bargaining idiot

I surfed sites on traveling to Shanghai yesterday because my parents and family are going for Christmas holiday. Virtual tourist gives some information on shopping in Shanghai. It’s interesting to read other tourists’ experiences.

One lady said that she wanted to buy a set of hairpin, the seller asked for RMB 140 (around USD 14), and she walked away with only paying RMB 4. And then one other tourist said that she was bargaining for an Armani jacket which was RMB 14,000 and paid RMB 900 at the end. Isn’t that ridiculous?

Last year in Madras (aka Chennai), I went shopping by myself at a souvenir shop in the mall. I really liked a wall hanging with golden thread embroidery and sequined. Very beautiful. The shop owner asked for USD 400. An idiot as I was, I didn’t actually think it was expensive. I wasn’t really thinking of buying. So I asked for USD 80, just for the fun of it. The seller was very pushy and I didn’t want to increase my price. After 15 minutes arguing, suddenly he shouted “Sold!” I couldn’t describe how shocked and speechless I was. On my way back to the hotel, I couldn’t stop swearing at myself for being such an idiot. I bet it doesn’t worth more than USD 20!

So, rule of thumb

  • Bargain for at least 80% off the opening price at all times! If you got the nerve, go for 10% of the asking price. It’s amazing what my mother can get away with by doing that. I am actually scared of going shopping with her. She got some nerve!
  • I shouldn’t shop at tourists’ spots. I am an easy target. They can actually smell me.

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sequined & embroidered wall hanging from madras

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4 Responses to “bargaining idiot”


  1. 1 Bix December 17, 2007 at 2:28 pm

    Some of the shop keepers try to extort money from foreigners. As you did, it is better do some reaserch before going for shopping.

  2. 2 Jientje December 17, 2007 at 7:42 pm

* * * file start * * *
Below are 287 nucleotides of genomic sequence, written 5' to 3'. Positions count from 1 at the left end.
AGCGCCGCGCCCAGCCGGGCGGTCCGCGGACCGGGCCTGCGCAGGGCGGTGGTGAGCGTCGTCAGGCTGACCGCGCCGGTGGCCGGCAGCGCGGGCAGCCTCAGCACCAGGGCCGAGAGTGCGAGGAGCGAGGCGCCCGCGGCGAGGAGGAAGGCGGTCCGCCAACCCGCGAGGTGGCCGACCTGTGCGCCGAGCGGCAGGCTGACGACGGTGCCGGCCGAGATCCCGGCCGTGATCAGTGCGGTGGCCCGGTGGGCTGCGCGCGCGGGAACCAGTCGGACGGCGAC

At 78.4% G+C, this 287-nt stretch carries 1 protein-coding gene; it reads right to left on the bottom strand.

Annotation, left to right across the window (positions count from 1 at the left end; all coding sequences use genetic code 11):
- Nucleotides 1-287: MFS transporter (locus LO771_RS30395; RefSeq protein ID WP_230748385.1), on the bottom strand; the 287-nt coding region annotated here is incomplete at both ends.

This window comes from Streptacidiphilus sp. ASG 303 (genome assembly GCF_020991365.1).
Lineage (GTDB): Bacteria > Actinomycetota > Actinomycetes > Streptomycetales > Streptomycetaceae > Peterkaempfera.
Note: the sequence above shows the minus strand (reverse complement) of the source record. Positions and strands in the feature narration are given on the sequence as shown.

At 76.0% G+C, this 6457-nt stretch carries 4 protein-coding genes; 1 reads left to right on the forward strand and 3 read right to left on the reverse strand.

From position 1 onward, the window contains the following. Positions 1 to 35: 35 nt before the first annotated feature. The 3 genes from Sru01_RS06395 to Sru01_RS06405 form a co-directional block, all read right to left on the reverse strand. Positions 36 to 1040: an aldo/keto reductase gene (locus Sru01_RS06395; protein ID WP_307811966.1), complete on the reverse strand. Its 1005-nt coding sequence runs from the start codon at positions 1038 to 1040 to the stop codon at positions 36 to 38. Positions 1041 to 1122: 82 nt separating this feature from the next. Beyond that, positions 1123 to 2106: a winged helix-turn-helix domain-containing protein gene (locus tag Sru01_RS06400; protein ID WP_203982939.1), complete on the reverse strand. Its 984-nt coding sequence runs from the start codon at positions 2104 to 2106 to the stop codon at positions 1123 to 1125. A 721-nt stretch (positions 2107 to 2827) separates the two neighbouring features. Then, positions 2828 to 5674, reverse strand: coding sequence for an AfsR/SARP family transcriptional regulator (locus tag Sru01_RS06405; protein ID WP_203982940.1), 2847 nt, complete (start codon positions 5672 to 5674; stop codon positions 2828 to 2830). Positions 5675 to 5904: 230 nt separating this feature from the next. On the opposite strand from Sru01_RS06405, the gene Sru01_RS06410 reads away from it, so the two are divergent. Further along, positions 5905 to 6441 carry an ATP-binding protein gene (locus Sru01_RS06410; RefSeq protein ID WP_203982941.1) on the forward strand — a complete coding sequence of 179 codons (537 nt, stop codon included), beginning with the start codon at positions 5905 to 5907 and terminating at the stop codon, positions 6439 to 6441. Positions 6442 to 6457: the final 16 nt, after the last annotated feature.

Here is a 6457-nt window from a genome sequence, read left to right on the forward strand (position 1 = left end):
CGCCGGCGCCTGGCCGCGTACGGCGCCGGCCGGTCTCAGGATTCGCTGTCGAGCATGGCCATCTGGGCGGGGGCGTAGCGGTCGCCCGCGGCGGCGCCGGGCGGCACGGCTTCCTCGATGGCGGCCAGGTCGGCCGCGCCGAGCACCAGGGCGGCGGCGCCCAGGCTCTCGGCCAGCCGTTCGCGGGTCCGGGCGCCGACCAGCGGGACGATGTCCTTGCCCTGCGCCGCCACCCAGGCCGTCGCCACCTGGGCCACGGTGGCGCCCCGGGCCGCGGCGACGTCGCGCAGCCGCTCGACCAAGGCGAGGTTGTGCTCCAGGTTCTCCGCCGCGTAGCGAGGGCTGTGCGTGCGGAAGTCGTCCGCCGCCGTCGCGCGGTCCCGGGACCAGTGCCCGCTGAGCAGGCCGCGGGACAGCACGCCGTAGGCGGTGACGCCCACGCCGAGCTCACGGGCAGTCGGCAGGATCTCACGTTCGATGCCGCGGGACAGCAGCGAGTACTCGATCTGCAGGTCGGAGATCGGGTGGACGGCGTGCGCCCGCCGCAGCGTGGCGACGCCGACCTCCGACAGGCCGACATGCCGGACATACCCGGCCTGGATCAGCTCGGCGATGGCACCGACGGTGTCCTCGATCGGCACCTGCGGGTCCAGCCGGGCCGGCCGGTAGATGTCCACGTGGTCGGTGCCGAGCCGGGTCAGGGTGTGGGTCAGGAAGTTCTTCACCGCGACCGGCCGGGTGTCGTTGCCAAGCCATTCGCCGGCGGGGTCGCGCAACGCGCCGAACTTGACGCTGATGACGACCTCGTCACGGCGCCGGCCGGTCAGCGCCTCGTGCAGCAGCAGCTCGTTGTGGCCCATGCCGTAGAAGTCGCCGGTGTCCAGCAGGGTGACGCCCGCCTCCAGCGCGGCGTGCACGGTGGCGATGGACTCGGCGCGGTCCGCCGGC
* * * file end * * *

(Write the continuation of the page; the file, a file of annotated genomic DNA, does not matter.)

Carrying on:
I had the same experience when I was in Morocco! You have to bargain everything and I really, really hate that!
    I needed a packet of cotton pads and I paid perhaps ten times too much, because I did not realize you had to bargain for everyday ordinary stuff too!! Okay, if you buy a watch or a leather jacket, or whatever, but I mean … cotton pads? Now really!

  3. 3 happysurfer December 18, 2007 at 5:41 am

    Here in Malaysia, the law requires that everything has to be price-tagged, well, almost everything that can be tagged. So, there’s no need for bargaining. However, if you are shopping for non-everyday items, such as clothes, bags, etc, in street stalls, you are allowed to bargain, though going down to 10% or 20% of the quoted price is a bit unrealistic.

    That’s a nice wall-hanging, Andie. How big is it?

  4. 4 andiesummerkiss December 18, 2007 at 1:37 pm

    Dear Bix,

    That’s quite annoying. Somebody in those countries should do something about that..

    Jientje,

    You are right, bargaining takes the fun out of the traveling for me. To spend 10 minutes on something that we don’t even need at the end is kinda annoying. But sometimes I just can’t help myself đŸ˜›

    Dear Happysurfer,

    I never have problems like that in Malaysia. But trust me, you need to bargain down hard if you want to buy something in countries like India or China. It is also true to only shop in shops with price tags.

    It’s a huge one. Rather heavy. 150cm x 90cm


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